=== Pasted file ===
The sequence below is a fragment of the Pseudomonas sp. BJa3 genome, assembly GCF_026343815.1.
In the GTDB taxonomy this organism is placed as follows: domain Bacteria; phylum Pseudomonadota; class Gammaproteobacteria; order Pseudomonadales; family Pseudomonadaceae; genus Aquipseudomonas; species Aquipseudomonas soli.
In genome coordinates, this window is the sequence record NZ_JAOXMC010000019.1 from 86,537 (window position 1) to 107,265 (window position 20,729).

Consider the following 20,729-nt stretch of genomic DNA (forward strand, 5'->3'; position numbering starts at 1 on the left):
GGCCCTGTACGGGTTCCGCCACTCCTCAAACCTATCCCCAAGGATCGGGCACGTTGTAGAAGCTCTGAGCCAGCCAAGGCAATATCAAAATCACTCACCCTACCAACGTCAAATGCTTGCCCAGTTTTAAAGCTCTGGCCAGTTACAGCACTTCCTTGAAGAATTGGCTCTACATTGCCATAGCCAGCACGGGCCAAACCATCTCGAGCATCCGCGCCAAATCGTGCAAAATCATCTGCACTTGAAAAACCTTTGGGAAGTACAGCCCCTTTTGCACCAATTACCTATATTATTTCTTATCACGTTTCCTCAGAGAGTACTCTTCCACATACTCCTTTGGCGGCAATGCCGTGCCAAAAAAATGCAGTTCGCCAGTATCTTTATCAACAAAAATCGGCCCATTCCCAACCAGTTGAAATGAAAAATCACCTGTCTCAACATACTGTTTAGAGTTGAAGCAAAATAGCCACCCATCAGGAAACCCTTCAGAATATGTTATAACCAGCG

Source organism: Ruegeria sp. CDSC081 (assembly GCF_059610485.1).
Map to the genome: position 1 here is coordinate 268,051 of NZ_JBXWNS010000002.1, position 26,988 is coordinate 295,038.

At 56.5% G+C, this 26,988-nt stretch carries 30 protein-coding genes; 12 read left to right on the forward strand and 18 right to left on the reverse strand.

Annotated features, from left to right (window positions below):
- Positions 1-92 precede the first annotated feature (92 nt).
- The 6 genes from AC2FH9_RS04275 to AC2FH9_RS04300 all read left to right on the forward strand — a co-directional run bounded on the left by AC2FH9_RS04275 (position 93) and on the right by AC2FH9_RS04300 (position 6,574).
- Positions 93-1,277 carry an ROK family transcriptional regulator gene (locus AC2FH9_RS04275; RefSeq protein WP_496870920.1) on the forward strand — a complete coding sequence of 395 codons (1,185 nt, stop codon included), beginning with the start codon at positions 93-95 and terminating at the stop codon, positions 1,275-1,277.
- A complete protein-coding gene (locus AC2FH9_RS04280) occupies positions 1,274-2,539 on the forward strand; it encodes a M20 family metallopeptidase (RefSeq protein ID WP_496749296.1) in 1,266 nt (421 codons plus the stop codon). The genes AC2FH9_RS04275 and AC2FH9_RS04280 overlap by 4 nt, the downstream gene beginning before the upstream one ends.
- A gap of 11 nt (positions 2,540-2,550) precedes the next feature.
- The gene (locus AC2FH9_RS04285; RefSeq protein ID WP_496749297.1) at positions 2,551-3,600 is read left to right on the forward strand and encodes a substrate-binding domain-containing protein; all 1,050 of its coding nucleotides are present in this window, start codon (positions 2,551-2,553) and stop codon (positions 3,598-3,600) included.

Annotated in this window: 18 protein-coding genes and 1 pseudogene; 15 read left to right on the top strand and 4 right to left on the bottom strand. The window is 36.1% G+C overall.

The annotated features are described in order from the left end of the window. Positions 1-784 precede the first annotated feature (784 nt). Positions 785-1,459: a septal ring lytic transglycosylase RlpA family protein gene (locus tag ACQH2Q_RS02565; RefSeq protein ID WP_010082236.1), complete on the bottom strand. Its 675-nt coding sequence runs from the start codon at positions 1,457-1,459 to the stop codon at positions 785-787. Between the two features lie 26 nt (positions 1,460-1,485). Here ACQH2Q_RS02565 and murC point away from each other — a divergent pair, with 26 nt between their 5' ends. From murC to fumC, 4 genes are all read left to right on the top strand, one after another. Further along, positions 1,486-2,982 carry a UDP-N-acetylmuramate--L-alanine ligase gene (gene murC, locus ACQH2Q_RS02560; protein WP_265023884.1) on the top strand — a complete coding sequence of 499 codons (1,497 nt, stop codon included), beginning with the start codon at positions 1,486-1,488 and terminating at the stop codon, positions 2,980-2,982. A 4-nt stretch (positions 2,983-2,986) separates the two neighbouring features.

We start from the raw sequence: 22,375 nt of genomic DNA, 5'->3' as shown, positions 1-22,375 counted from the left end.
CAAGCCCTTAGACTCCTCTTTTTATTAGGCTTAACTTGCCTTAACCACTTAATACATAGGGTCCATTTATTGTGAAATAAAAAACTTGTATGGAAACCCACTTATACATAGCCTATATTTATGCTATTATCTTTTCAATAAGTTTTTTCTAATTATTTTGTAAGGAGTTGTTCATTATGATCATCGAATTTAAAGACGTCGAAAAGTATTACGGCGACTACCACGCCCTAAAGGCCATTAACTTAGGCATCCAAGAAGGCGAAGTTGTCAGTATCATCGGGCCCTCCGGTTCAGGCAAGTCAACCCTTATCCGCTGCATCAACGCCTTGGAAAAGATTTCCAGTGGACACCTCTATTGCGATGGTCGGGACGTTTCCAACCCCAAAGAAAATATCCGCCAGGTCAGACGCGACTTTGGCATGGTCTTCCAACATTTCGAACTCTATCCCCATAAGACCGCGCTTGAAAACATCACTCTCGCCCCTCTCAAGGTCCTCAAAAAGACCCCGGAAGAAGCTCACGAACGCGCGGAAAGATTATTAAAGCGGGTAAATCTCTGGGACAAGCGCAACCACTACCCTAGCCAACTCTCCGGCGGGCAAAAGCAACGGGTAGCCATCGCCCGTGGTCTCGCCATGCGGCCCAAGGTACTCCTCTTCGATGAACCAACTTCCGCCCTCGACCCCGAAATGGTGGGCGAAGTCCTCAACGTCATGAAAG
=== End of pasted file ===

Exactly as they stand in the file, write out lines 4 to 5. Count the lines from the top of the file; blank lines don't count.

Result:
Consider the following 20,729-nt stretch of genomic DNA (forward strand, 5'->3'; position numbering starts at 1 on the left):
GGCCCTGTACGGGTTCCGCCACTCCTCAAACCTATCCCCAAGGATCGGGCACGTTGTAGAAGCTCTGAGCCAGCCAAGGCAATATCAAAATCACTCACCCTACCAACGTCAAATGCTTGCCCAGTTTTAAAGCTCTGGCCAGTTACAGCACTTCCTTGAAGAATTGGCTCTACATTGCCATAGCCAGCACGGGCCAAACCATCTCGAGCATCCGCGCCAAATCGTGCAAAATCATCTGCACTTGAAAAACCTTTGGGAAGTACAGCCCCTTTTGCACCAATTACCTATATTATTTCTTATCACGTTTCCTCAGAGAGTACTCTTCCACATACTCCTTTGGCGGCAATGCCGTGCCAAAAAAATGCAGTTCGCCAGTATCTTTATCAACAAAAATCGGCCCATTCCCAACCAGTTGAAATGAAAAATCACCTGTCTCAACATACTGTTTAGAGTTGAAGCAAAATAGCCACCCATCAGGAAACCCTTCAGAATATGTTATAACCAGCG